Surprising, even to me, was that we actually succeeded in the goal! We found so many great things, from Christmas ornaments to jewelry to a little sheep for our baby all in local stores and made nearby.  The trick isn't anything special, just actually check tags and bottoms, and look out for stores that seem to carry more original stuff. And have faith that if you haven't found a "Made in New Zealand" Christmas ornament yet, there is one just around the corner. Patience and flexibility are key, and I found we liked what we ended up with for ourselves and for gifts way more. Not more expensive or particularly more difficult (except that we visited during their big holiday), the goal just required that we paid attention.

From here on, this is how I am traveling. Because I want to travel further than my stuff travels.And if I am bringing gifts from abroad, why buy things made in the same factory as junk they already have?

gallery leather day planner and bottle to pen recycled pilot pens

6. Gallery Leather Planners

This year I gave up my beloved Mom Agenda because it is made in China. If something is maybe with cheap labor and paper, but it costs 50 dollars, what do you imagine we are paying for? Instead, I tried this super affordable planner from Gallery Leather. I actually like the designs inside better, it is hardy enough to survive my toddler, and it looks hilariously class considering most of my daily plans are to not get puked on (too much). I don't miss my old planner at all.

5. Piano Lessons

My favorite Christmas gift this year (which, to be honest, is still in the works- it has been an extremely tough December) is piano lessons for our niece. Maybe she will hate them, maybe she will love them. But this girl is the coolest, and it was fun to get a gift she was excited about that didn't have anything to do with cursed American Girl dolls.

 I preach a lot about buying experiences, but I do confess it is a risk with kids. But I think this landed, and I can't wait to hear this girl play Old King Wenceslas on the piano. And learning to read music is a gift that will stay with her way longer than any American girl accessories.

the scarlet oak reclaimed wood american flag
from The Scarlet Oak

4. Reclaimed Wood American Flags

I used to love buying holiday decorations, and we would go to Michael's and splurge. Now, we have lots of stuff we don't really use, and I want to buy one or two things new TOPS for the whole year (I don't think I have Goodwill splurged, but I would). This year, we went big with a reclaimed flag from The Scarlet Oak on Etsy. I love that it is from Murfreesboro, TN, and the flag turned out so cool. It is going to look really great for a long time. and it is helping me let go of the plastic and sparkly Michael's stuff.
pregnant at canlis rachel pally maternity dress

3. Rachel Pally Maternity Dress 


I spent the majority of 2016 super prego, but since it was my second pregnancy, I mostly wore leftovers. What I didn't already have, I mostly bought used, but I did splurge for one new maternity dress. It's this beauty from Rachel Pally, who makes the majority of her clothing in the United States (including this). I loved this dress. I felt so so pretty in it, even when I was the size of a small boat and the pockets were filled with sniffly tissues. I had no business feeling as pretty as I did.

Was it cheap? No ,but it wasn't terrible, and I still spent way less money than I would have if I hadn't bought most everything else used. This is one of the best parts of changing your approach to shopping- when you buy way less, and most of it you buy used and super cheap, your splurges can really be great. And this dress was just the best.


2. Wagon, Treehouse, Airplane, and Play Table Day of Awesome


 I love Buy Nothing and I love buying things used. Reusing things others are done with keeps something out of a landfill and saves us so much money. Especially if you have kids. We have probably saved way over a thousand dollars this year by buying all our kids' clothes used and by getting so many of our toys on Buy Nothing. If you haven't joined one yet, please, do it. It will make life better. Used had a bad air about it when we were kids, but I think buying used actually is one way we can make our kids lives and world better.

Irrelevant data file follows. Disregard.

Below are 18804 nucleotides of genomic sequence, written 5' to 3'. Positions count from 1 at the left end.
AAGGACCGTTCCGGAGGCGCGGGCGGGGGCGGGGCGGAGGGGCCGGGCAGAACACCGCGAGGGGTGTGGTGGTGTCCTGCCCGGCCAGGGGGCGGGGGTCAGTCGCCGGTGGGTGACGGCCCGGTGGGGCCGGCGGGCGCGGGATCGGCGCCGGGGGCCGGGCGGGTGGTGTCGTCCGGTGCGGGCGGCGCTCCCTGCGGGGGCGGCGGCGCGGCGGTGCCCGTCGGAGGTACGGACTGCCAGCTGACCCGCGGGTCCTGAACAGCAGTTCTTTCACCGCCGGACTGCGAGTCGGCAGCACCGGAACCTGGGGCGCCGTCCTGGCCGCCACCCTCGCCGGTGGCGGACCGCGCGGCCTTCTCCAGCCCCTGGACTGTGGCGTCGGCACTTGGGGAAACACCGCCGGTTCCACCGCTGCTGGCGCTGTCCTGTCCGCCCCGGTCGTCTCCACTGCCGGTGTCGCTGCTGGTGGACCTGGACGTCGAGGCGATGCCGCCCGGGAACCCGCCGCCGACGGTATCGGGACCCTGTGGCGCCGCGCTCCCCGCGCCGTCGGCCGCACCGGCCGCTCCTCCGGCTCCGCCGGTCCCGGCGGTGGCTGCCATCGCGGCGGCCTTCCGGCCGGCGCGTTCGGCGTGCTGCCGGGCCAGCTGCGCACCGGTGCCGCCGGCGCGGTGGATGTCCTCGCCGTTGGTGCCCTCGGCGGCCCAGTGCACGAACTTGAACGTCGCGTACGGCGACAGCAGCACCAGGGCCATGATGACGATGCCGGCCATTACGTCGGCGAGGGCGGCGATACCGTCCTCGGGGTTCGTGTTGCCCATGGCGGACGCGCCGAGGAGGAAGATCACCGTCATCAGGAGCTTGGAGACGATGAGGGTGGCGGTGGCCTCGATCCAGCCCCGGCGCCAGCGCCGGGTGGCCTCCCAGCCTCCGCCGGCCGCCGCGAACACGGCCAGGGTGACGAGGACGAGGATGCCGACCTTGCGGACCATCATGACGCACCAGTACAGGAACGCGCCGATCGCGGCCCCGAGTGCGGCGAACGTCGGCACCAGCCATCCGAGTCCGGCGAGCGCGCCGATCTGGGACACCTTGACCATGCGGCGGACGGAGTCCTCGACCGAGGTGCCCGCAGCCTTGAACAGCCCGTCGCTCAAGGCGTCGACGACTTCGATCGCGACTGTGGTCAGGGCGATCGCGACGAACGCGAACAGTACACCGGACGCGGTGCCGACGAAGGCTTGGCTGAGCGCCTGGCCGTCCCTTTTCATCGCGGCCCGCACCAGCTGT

One day sums this all up. In the morning, we were picked for a radio flyer double wagon, so we headed over to the neighbors to pick up this wagon. It doesn't look brand new, but it's fine, and the 170 dollar item cost us 0 dollars. Later that afternoon, we went to another neighborhood in the city for their big community garage sale. We bought a playmobile airplane for 5 dollars (as opposed to 75). Last, we found a little play set, which we had been searching for all summer, and since it was the end of the day, the owner threw in a pirate play table. Retail price is about 250. All for 20 bucks.

I won't buy fresh plastic toys and I don't think a toy needs to travel across the world so my kid can play with it. A lot of the links I share with you make these choices seem expensive, but when you remove the stigma around used stuff, you can save more money than Black Friday could ever offer (just that day we saved about 500 dollars). Also, we had a fun adventure! We mostly haven't put the toys into rotation yet, but the playset and airplane have both been massive hits. Days like this make me happy to be shifting our lifestyle.

1. Paper Culture Photo Cards


 I used to have near obsessive Shutterfly loyalties, but I am so underwhelmed by their options for cards. Why no recycled paper, Tiny prints? Why not be more forthcoming about where things are being made? Because of that, I am now exploring other options like Artifact Uprising and Paper Culture.

Instead of getting our Christmas card from Shutterfly (or even Minted, who do offer a recycled paper option), I am now all about Paper Culture. Not only do they use 100% recycled paper. They also plant a tree for every order placed. At least 400,000 so far. That's awesome. Their designs and prices are right in line with the other stores (and they have great sales), and they do more good.

We took the leap and tried them, and the card we bought feels and looks great. Will definitely buy from them again, and I hope you are willing to try it too. If companies like Shutterfly see that more and more people want more eco-friendly choices, maybe they will offer some themselves.

Shutterfly, our love affair was long, but I am slowly moving on. Better options exist.

These are my favorites from this year! What eco-friendly and made in America purchases did you make this year? I can't wait to see what cool stuff we discover in 2017!

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2 comments

  1. Another Shutterfly option? SocialPrint Studio, a small eco-friendly company printing right in San Francisco. I love them. And their cheerful, personal, friendly emails.

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    1. Love it- who doesn't love getting a cheerful email?